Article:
Christmas eye. Tiny Australian critter causes pain comparable to childbirth
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Researchers have discovered that tiny beetles, which are no larger than 1 millimeter in size, cause the disease.
“Christmas Eye” — a rare and debilitating disease that occurs only in a remote part of the southeast of Australia. Local residents who have been exposed to this disease say that the pain in the eyes is so severe that it can be compared to childbirth, writes Science Alert.
Researchers note that the cause of the development of the “Christmas eye” is tiny straight-horned beetles (Orthoperus Beetle), whose dimensions do not exceed 1 millimeter in length. However, these tiny creatures are capable of inflicting hellish pain.
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According to local Australian optometrist Rob Holloway, outbreaks tend to occur around Christmas – hence the name of the disease. One of the most unusual aspects of the disease is the fact that it can only be found in the Australian region of Albury Wodonga, which is located about 300 kilometers northeast of Melbourne. Note that the disease is also called “Albury-Wodong syndrome” and “harvester keratitis”, due to its association with agricultural work.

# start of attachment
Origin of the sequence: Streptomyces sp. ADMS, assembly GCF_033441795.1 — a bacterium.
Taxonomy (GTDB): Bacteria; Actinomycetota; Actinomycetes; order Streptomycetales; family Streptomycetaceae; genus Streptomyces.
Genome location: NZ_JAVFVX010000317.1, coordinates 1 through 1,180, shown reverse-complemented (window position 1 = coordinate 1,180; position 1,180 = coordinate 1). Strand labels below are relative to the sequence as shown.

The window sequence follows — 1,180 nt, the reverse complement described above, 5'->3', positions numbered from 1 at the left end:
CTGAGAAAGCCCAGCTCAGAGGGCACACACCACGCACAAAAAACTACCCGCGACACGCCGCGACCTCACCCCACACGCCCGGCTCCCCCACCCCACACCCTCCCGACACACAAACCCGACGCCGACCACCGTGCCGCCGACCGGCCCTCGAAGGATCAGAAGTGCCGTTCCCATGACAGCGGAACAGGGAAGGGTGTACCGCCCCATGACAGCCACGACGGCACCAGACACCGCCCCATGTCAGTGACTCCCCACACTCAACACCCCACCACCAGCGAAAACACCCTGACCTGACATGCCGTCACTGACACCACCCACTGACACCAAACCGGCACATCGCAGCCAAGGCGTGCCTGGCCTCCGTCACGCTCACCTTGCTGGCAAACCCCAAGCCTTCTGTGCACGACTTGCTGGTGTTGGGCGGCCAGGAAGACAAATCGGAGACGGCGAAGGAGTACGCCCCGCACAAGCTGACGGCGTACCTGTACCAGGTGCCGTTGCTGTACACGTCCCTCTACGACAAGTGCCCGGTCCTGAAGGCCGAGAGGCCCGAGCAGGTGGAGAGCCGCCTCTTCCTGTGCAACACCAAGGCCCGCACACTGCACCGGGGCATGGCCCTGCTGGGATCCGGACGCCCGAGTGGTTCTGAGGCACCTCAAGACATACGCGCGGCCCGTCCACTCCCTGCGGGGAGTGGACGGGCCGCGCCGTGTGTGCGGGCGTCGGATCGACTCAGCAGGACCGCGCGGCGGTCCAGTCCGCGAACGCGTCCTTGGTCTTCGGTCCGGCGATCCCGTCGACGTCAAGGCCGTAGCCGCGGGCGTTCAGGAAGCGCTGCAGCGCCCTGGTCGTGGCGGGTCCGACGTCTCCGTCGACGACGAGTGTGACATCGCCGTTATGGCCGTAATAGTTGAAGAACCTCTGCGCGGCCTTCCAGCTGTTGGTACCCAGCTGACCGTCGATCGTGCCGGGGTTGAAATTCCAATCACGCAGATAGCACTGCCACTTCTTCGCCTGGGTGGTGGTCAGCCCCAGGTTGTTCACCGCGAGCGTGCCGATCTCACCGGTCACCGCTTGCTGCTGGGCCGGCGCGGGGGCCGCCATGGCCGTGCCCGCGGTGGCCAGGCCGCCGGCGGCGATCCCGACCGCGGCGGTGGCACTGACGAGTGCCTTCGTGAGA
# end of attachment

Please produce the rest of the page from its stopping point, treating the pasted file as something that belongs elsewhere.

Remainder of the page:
According to another local optometrist, Kelly Gibbons, straighthorn beetles release a toxic compound when crushed. As a rule, this happens when a person rubs his eyes – as a result, the toxin enters the eyes and causes hellish pain, which some patients compare to childbirth.
Holloway notes that insects contain pederin, a substance that can cause the formation blisters. If the beetle is crushed near the eyes, the substance gets on it – as a result, the surface of the eye becomes blistered and falls off. The optometrist also noted that Albury-Wodonga has seen a surge in incidence this year – locals attribute such beetle activity to heavy rainfall that began two weeks before Christmas.
As a result of the outbreak, about 25- 30 cases. In a typical year, however, the number of cases barely exceeds a dozen.
Fortunately, according to Holloway, Christmas Eye is now fairly easy to treat with antibiotics, according to Holloway. If help is provided on time, then in two weeks all the symptoms of the disease will disappear.